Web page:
DOI: https://doi.org/10.24928/JC3-2017/0139

Full text: content.pdf (1,613,364 bytes) (available to registered users only)

Series: jc3:2017 (browse)
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Ivan Mutis, Raja R.A. Issa, Ian Flood

Missing fundamental stratum of the current forms of the representation of concepts in construction

Abstract: The generation of concepts in the construction industry involves the interpretation of syntactically defined symbolic notations, such as logic, frames, semantic networks, natural language, and of other forms such as visual rep-resentations. These notations are deliberately organized to define concepts. Models as forms of representations are based on symbols that are aimed at referring to some entities of the world with properties and relations apprehended within them. Models involve grouping a set of relations, which characterize concepts, with the purpose of sharing and understanding these concepts by members of the community. However, models suffer the limitations that logic and the symbolic notations bear, because they cannot capture the richness of the phenomena of the world in their syntactic no-tation nor other intentionality features. Other forms of representations such as visual representations suffer the same limitations. An analysis of the nature of the representations employed in the construction industry suggests the inclusion of the ac-tor’s role in a new stratum for generating representations of construction concepts. This actor, who manipulates or generates the representation for communicating concepts, is committed to the intentionality aspects of the represented concept that are not captured in current forms of the representation. The inclusion of these and other phenomenological aspects concerning the nature of the representation are intended to generate representations for accurate interpreta-tions. The modus operandi with these representations indicates a subsequent interpretation by other actors or project participants. The inclusion of this stratum promises a significant progress in creating efficiency in interoperability on construction projects. The assumption is that the representations are cognitive manifestations of common, shared con-cepts employed by the construction industry community. This analysis is supported and developed through the semiotic theory which addresses the nature of the representations through signs and the role of agents with the representations and with the external physical domain. This study attempts to approximate semiotics as an experience that illustrates the reasoning process from external rep-resentations and the role of intentionality in employing external representations. This experience inquires about the form of the correspondence of the perceived, entity, event, and relations, or, in other words, a correspondence of a phe-nomenon in the world with the concept in the construction participant’s mind. In addition, the purpose of this experi-ence is to provide direction to the method of how semantics aspects should be understood to give interpretations for concepts employed in the construction industry.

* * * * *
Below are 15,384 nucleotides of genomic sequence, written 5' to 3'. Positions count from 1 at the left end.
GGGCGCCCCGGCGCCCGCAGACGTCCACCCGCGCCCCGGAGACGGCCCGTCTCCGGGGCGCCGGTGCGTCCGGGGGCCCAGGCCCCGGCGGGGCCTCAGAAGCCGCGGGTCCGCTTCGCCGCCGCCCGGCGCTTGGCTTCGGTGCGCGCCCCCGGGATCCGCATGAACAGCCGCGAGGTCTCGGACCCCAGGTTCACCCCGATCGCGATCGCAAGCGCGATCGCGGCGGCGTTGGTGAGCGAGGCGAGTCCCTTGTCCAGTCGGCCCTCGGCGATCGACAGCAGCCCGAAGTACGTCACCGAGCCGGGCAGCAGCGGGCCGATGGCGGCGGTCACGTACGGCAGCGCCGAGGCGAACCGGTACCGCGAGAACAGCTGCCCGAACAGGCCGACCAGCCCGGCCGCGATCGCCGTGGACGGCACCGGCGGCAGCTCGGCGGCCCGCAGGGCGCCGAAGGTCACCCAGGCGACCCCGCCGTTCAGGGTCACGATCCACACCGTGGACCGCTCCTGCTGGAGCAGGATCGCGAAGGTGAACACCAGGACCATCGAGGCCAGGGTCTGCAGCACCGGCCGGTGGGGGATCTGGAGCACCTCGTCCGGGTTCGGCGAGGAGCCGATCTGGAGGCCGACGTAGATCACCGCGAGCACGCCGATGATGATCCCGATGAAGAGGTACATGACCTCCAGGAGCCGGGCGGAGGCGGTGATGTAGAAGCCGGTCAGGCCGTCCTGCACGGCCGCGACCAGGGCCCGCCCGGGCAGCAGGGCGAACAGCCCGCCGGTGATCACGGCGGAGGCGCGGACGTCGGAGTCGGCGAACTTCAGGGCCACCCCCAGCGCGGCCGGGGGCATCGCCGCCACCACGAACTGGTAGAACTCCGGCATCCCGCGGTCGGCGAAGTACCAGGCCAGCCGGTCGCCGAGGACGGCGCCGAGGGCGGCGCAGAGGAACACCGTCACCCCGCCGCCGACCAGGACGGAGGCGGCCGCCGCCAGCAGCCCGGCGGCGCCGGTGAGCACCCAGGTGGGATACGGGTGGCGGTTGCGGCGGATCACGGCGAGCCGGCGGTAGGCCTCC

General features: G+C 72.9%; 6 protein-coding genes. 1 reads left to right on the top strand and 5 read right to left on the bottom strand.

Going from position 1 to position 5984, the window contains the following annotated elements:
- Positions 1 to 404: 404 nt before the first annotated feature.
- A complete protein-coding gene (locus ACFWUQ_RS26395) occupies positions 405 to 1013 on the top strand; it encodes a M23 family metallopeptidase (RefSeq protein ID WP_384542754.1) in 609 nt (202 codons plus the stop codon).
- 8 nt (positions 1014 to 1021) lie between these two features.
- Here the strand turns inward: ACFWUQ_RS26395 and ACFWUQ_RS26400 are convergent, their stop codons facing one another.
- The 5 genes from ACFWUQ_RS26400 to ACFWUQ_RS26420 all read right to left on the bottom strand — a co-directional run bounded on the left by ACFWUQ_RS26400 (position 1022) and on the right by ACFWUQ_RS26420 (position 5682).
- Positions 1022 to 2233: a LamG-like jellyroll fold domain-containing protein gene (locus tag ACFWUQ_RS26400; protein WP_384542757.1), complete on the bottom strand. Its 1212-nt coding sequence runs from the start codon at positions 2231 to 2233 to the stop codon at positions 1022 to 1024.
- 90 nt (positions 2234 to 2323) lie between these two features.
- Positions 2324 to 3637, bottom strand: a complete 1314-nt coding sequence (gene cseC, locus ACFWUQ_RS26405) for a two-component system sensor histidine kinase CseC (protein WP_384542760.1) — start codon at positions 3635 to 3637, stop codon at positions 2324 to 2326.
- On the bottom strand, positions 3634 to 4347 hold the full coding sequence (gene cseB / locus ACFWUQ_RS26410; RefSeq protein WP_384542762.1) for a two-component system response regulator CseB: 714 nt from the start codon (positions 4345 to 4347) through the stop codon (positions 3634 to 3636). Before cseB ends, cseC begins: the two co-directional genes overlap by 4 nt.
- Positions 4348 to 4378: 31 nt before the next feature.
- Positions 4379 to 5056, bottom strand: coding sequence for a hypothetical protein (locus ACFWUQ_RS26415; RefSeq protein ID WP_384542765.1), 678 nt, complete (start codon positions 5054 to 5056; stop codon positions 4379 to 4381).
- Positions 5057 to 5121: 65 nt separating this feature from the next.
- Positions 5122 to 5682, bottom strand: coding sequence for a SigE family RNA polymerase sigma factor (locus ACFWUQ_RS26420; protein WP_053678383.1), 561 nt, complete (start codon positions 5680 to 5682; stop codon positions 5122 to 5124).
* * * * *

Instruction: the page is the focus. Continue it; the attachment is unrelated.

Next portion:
Keywords: semiotics, construction concepts, representations, interpretation

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Series: w78:2007 (browse)
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Koch C,König M,Neges M,Abramovici M

Performance study on natural marker detection for augmented reality supported facility maintenance